Election Law

If you cast a write-in vote for president, will it count? State laws differ

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Polling booths.

Thinking of casting a write-in vote for president? It may not be counted.

You can write in anyone on the ballot in 10 states and Washington, D.C., the Washington Post reports. But you will face more hurdles if you want your write-in to count in other states.

Eight states don’t even have a line for write-ins, according to the article. Thirty-two states won’t count write-ins unless a candidate is registered with the state before the election.

The jurisdictions allowing write-ins for anyone are: Alabama, the District of Columbia, Iowa, Mississippi, New Hampshire, New Jersey, Oregon, Pennsylvania, Rhode Island, Vermont and Wyoming.

The states that don’t allow write-ins are: Arkansas, Hawaii, Louisiana, Nevada, New Mexico, Oklahoma, South Carolina and South Dakota.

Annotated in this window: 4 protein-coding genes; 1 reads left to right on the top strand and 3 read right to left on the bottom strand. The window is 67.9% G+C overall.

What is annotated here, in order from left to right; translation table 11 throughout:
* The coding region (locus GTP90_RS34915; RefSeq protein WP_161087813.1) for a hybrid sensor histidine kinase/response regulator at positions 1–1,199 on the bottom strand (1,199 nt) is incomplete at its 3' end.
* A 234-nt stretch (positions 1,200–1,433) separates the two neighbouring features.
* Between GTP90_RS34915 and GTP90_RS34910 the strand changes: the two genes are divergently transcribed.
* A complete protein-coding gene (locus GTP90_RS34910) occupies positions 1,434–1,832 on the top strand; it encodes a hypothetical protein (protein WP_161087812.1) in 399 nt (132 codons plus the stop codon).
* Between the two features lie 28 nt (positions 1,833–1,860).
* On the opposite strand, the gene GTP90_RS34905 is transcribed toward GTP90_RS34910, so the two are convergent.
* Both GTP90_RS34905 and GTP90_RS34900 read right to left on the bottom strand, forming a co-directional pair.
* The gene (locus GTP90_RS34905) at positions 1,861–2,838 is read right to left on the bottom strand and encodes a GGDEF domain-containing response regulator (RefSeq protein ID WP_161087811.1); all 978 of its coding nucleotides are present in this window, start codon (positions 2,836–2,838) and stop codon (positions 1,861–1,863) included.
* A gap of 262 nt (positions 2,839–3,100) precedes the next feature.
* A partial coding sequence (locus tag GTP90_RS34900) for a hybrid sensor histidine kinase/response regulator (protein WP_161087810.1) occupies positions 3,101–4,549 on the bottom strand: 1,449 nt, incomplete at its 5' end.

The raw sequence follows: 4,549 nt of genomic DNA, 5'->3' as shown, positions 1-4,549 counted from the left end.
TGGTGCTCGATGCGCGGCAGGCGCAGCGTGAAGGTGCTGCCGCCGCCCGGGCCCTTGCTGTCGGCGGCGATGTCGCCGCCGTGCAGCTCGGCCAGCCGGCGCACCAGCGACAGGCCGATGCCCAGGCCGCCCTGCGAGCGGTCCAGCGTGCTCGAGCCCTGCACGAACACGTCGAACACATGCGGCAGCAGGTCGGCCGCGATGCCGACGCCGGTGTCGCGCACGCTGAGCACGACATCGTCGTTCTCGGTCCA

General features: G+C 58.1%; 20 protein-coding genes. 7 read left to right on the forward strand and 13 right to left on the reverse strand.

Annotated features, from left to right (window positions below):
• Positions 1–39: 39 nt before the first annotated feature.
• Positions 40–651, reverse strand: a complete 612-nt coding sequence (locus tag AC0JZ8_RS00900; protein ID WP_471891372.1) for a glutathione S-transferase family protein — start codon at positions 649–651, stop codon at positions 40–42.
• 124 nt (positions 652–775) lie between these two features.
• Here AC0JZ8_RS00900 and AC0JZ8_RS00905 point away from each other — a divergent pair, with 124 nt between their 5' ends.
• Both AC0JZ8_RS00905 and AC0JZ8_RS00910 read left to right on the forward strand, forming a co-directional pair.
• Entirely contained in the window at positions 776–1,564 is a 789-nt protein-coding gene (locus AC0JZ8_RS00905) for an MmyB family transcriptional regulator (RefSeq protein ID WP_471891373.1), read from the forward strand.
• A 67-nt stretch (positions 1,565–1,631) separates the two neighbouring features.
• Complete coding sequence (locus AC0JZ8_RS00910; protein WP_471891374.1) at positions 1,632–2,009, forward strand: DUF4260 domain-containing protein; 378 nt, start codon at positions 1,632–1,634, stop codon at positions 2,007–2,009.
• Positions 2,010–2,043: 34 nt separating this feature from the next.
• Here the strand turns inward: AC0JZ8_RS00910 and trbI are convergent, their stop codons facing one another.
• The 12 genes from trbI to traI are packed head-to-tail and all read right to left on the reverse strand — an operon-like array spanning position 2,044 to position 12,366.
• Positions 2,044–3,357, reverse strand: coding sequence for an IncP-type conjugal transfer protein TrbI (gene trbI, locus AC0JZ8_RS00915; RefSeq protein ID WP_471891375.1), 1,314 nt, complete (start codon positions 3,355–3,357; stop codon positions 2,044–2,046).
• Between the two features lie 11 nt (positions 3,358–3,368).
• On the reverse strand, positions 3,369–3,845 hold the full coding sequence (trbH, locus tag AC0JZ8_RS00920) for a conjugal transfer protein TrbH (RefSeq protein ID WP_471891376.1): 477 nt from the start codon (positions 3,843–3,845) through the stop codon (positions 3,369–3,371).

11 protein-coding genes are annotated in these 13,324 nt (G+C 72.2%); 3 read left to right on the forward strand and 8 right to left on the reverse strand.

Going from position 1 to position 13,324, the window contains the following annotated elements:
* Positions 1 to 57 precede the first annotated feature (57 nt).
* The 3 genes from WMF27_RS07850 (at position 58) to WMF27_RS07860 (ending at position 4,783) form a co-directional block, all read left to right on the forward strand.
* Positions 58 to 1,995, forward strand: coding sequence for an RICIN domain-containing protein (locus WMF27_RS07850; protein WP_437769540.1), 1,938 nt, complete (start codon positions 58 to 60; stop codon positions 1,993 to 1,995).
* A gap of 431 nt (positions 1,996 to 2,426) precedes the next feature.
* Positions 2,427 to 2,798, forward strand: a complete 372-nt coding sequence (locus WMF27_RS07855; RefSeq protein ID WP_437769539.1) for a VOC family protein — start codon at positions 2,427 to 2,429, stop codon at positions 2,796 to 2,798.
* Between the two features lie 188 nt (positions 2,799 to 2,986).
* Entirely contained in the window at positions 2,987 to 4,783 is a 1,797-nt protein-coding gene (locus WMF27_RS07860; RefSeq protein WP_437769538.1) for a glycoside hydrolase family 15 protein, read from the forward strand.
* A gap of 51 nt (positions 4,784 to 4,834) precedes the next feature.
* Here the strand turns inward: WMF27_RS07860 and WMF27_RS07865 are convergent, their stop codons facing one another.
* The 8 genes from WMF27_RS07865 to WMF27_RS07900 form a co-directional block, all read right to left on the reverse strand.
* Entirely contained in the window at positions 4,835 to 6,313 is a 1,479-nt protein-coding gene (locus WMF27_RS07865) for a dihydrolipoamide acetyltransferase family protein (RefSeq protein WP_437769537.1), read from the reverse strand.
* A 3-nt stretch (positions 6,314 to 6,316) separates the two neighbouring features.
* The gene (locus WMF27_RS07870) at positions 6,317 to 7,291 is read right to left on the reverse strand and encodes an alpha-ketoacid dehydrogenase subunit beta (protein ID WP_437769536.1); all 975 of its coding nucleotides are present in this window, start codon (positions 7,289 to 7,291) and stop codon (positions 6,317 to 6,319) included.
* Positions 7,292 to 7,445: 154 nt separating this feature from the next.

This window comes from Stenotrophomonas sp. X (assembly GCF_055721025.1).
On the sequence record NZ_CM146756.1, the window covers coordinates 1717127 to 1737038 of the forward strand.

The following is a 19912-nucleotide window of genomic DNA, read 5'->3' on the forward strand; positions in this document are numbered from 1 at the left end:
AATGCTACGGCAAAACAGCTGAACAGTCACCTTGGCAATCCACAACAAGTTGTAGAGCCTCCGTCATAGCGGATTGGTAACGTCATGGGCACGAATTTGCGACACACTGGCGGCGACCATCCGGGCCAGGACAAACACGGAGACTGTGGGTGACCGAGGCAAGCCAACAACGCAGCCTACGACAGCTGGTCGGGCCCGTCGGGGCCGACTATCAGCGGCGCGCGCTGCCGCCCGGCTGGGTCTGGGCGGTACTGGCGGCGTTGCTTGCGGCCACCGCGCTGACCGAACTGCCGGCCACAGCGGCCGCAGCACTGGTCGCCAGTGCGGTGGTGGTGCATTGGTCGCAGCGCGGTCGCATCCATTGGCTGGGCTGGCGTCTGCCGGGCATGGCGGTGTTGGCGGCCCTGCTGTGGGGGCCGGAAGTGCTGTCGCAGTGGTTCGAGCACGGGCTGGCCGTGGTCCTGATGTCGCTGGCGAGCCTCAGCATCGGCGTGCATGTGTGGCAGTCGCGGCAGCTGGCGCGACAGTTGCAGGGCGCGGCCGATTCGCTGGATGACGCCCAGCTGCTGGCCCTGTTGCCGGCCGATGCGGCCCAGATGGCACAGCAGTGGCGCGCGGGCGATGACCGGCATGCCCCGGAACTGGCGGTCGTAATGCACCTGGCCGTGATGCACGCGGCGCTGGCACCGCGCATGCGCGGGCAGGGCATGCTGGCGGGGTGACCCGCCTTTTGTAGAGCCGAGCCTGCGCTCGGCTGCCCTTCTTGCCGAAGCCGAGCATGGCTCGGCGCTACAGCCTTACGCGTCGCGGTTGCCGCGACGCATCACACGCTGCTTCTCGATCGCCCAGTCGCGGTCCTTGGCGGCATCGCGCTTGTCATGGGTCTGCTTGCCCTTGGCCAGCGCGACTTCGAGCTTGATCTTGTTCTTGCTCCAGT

There are additional restrictions in some states, including some of those that allow write-ins for anyone. In Mississippi, for example, write-ins won’t be considered unless a candidate on the ballot dies, resigns, withdraws or is removed from the ballot. Some states won’t allow a write-in to win unless additional paperwork is filed after the election.

And in some states, preciseness counts. Nicknames and initials may not be allowed.

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